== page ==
Achut Kanya’s signature song “Mai Ban Ki Chidiya Bana Ke Balban Dolun Re”  not only extends the story of the film but also leaves a sarcasm on the human life who unlike the free birds and animal of the forest are surrounded by so many prejudices and bounded to lots of restriction. It is due to which they not only make their own life complex but remain unable to respect the choices and understanding of their loved ones.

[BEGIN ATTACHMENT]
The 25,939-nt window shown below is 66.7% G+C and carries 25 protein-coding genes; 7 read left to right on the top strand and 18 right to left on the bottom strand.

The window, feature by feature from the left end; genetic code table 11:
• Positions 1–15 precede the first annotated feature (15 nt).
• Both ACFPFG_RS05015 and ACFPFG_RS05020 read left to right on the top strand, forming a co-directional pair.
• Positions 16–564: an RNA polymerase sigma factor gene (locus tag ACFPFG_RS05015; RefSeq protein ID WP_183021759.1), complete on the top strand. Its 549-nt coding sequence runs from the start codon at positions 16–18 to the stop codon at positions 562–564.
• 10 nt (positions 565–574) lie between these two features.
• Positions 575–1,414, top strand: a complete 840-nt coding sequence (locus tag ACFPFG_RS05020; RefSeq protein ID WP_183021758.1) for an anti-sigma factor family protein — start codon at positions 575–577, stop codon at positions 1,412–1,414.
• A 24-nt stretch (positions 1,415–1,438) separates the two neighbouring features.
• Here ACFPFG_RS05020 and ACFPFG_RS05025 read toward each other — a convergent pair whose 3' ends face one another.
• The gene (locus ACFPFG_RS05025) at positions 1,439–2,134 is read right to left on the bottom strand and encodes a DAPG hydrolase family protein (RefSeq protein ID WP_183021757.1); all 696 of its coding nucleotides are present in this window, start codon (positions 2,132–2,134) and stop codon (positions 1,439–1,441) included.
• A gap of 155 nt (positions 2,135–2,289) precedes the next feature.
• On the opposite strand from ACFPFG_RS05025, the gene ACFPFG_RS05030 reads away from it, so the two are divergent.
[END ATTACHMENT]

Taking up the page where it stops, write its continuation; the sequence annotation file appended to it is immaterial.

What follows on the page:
Bombay Talkies came up with Achhut kanaya when India was facing major political unrest and social crusade. At this time India was pitching up for her final assault on the British Raj, to free herself from the clutches of the foreign rule. The decades of the 1930s and early 1940s proved to be significant not only in the history of the Indian freedom struggle but also for socially relevant cinema in India. We tag these days of Indian cinema as the golden era particularly for the subjects it dealt with and for producing socially purposeful cinema. Cinema of those days did not remain aloof of impact and influence of what was going on at political and social level in India. To a degree, it was also influenced by the ideals and objectives of the Indian National Movement. Patriotism, zeal for social reform, advocacy of democracy, and thrust for freedom of India were reflected, directly or indirectly, in one form or another in the films of these days. Themes associated with social reforms like the caste system, the tangled life due to mismatched marriages, women’s freedom, Hindu-Muslim unity, peasants’ grievances, and growing inequality between the rich and poor were the most favourite subjects of film companies at that time. Even politicians encourage industry to produce films on daily issues to help the emancipatory project and strengthen the Indian freedom struggle.